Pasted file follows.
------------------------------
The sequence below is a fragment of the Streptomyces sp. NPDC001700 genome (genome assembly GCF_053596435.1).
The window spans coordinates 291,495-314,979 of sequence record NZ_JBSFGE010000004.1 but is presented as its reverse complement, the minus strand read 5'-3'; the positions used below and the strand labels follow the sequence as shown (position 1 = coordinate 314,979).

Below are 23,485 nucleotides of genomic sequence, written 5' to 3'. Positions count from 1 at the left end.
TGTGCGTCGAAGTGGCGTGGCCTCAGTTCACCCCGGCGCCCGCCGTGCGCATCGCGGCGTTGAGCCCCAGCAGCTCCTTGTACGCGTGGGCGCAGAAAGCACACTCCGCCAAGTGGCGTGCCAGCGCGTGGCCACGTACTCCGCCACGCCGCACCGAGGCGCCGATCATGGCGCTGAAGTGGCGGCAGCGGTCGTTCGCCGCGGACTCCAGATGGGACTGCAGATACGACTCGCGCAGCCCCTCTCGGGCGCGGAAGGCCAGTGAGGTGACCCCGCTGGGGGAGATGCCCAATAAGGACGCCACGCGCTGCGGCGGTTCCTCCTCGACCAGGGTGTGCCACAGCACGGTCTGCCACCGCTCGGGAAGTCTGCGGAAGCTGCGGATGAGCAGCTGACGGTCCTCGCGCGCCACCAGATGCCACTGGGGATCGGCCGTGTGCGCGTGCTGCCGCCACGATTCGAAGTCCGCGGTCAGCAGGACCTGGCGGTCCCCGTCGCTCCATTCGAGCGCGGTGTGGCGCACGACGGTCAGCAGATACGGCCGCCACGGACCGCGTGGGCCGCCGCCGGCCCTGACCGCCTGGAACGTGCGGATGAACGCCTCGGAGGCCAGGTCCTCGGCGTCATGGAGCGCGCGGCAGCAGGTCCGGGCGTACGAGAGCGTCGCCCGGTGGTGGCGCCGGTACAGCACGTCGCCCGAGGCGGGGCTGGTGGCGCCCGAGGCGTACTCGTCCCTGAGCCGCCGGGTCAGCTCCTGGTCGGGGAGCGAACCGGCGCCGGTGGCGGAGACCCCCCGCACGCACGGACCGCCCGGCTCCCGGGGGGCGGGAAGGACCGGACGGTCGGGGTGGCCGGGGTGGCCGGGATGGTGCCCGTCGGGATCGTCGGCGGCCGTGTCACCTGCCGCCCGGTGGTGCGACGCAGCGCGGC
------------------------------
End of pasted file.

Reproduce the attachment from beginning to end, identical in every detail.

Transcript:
The sequence below is a fragment of the Streptomyces sp. NPDC001700 genome (genome assembly GCF_053596435.1).
The window spans coordinates 291,495-314,979 of sequence record NZ_JBSFGE010000004.1 but is presented as its reverse complement, the minus strand read 5'-3'; the positions used below and the strand labels follow the sequence as shown (position 1 = coordinate 314,979).

Below are 23,485 nucleotides of genomic sequence, written 5' to 3'. Positions count from 1 at the left end.
TGTGCGTCGAAGTGGCGTGGCCTCAGTTCACCCCGGCGCCCGCCGTGCGCATCGCGGCGTTGAGCCCCAGCAGCTCCTTGTACGCGTGGGCGCAGAAAGCACACTCCGCCAAGTGGCGTGCCAGCGCGTGGCCACGTACTCCGCCACGCCGCACCGAGGCGCCGATCATGGCGCTGAAGTGGCGGCAGCGGTCGTTCGCCGCGGACTCCAGATGGGACTGCAGATACGACTCGCGCAGCCCCTCTCGGGCGCGGAAGGCCAGTGAGGTGACCCCGCTGGGGGAGATGCCCAATAAGGACGCCACGCGCTGCGGCGGTTCCTCCTCGACCAGGGTGTGCCACAGCACGGTCTGCCACCGCTCGGGAAGTCTGCGGAAGCTGCGGATGAGCAGCTGACGGTCCTCGCGCGCCACCAGATGCCACTGGGGATCGGCCGTGTGCGCGTGCTGCCGCCACGATTCGAAGTCCGCGGTCAGCAGGACCTGGCGGTCCCCGTCGCTCCATTCGAGCGCGGTGTGGCGCACGACGGTCAGCAGATACGGCCGCCACGGACCGCGTGGGCCGCCGCCGGCCCTGACCGCCTGGAACGTGCGGATGAACGCCTCGGAGGCCAGGTCCTCGGCGTCATGGAGCGCGCGGCAGCAGGTCCGGGCGTACGAGAGCGTCGCCCGGTGGTGGCGCCGGTACAGCACGTCGCCCGAGGCGGGGCTGGTGGCGCCCGAGGCGTACTCGTCCCTGAGCCGCCGGGTCAGCTCCTGGTCGGGGAGCGAACCGGCGCCGGTGGCGGAGACCCCCCGCACGCACGGACCGCCCGGCTCCCGGGGGGCGGGAAGGACCGGACGGTCGGGGTGGCCGGGGTGGCCGGGATGGTGCCCGTCGGGATCGTCGGCGGCCGTGTCACCTGCCGCCCGGTGGTGCGACGCAGCGCGGC